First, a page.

9. INTERLUDE Black and White, Red, and Over? The Congress Splits in Washington
    (pp. 149-164)

    More than 1,200 delegates came to Washington, D.C., in April 1940 “to close ranks, lock hands, and courageously deal with the crisis which today threatens the security of every Negro in America.” The National Negro Conference (NNC) purposefully held the conference in the nation’s capital when Congress was in session in order to declare to the federal government that civil rights activists would not be intimidated by the Dies Committee or filibustering southern senators. In a letter to the NNC greeting its upcoming conference, President Roosevelt wrote: “It is now more than ever important that the place of a minority...

  10. CHAPTER FOUR Finding the North Star in New York: Home Front Battles during the Second World War
    (pp. 165-212)

    In the fall of 1942, Captain Hugh Mulzac launched the newly builtBooker T. WashingtonLiberty Ship into the Pacific Ocean. As the ship made its way from California to Panama, the captain surveyed his crew of “forty-two fine sailors” of “eighteen different nationalities . . . from thirteen different states” and asked himself, “What sweeter triumph could a man wish for himself, his race, and his country?” The departure of the 10,000-ton war supply ship marked the climax of a twenty-year struggle for Mulzac. Though he had obtained a captain’s license in the early 1920s, with the exception of...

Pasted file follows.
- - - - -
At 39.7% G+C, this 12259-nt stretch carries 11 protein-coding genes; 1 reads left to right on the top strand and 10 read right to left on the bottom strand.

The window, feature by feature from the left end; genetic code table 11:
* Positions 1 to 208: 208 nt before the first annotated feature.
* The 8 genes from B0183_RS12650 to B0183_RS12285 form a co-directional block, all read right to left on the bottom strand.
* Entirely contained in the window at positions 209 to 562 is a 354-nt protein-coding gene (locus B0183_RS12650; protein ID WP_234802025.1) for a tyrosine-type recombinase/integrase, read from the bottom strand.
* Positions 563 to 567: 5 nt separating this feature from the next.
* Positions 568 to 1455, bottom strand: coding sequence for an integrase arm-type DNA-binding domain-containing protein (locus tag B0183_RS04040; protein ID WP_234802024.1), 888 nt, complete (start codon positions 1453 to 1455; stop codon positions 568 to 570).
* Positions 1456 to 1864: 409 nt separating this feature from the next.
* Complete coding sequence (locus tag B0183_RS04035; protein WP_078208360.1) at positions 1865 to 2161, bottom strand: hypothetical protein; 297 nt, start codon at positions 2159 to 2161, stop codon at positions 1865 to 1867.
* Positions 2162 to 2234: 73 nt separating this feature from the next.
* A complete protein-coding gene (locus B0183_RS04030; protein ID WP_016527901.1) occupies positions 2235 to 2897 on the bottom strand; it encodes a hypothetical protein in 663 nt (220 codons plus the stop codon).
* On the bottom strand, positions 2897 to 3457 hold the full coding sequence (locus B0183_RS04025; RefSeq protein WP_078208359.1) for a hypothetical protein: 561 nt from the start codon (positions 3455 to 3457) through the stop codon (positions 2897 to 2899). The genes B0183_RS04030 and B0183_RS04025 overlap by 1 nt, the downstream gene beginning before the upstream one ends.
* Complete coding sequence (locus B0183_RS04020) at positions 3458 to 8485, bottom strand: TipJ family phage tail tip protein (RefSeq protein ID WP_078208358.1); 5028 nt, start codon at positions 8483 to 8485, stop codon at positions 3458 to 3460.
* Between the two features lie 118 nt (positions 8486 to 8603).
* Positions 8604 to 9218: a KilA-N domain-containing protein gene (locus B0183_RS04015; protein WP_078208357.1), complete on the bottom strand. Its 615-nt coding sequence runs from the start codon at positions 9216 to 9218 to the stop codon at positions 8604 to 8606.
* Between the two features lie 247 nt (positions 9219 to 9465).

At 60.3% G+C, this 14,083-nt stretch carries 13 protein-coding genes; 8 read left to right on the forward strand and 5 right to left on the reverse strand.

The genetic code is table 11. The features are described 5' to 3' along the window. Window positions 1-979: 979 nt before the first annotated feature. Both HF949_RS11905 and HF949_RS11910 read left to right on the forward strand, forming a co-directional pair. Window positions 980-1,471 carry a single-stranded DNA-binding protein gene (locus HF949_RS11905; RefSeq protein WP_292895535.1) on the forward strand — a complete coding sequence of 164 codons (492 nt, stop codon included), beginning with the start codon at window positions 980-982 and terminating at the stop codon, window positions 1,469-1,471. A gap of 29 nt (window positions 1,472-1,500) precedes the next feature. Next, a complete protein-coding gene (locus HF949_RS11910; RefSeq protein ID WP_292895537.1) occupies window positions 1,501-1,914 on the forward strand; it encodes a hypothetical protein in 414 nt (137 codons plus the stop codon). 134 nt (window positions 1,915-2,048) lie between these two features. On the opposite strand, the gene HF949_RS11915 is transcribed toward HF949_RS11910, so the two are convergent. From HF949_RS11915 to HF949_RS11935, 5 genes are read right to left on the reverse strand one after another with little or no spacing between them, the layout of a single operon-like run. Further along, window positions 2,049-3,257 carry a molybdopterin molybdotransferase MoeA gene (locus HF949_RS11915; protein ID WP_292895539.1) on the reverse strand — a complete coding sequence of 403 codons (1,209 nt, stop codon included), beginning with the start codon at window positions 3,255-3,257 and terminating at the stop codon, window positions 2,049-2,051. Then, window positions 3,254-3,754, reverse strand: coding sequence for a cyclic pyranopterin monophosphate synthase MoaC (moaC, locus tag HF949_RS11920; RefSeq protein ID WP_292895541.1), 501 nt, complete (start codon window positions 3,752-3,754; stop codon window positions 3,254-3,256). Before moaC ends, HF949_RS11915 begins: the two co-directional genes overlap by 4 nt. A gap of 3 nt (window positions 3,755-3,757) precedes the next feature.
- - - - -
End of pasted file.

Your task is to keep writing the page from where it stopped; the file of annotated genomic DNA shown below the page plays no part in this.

11. CHAPTER FIVE The World’s “Firing Line”: South Carolina’s Postwar Internationalism
    (pp. 213-254)

    On October 20, 1946, in Columbia, South Carolina, W.E.B. Du Bois threw down the gauntlet. “The future of American Negroes,” he told an audience of 861 delegates of the Southern Negro Youth Congress (SNYC), “is in the South.” Breaking from the trend of black intellectuals who called for migration to the North and West of the United States, Du Bois instead cast the South as the “battle-ground of a great crusade.” Southern youth, he declared, would need to make “the Great Sacrifice” to “rescue this land.” He then referenced Moses on the edge of the Promised Land in the Old...

  12. CONCLUSION Gone with What Wind?
    (pp. 255-270)

    “There’s a limit to human endurance,” Thelma Dale wrote in 1946, and “I’m afraid I’ve reached that [limit].” The Cold War had begun to curtail the “Death Blow to Jim Crow” of the National Negro Congress (NNC). Although the postwar era seemed ripe for sustaining a civil rights movement in cities like Detroit, San Francisco, and Columbia, the NNC faced difficulties holding together a coalition that included CIO members, Communists, and liberals in the midst of an unprecedented wave of government repression sponsored by the attorney general, Congress, and the FBI. “Even though [it] doesn’t sound very Marxist,” Dale wrote,...

  13. Notes
    (pp. 271-342)
  14. Index
    (pp. 343-354)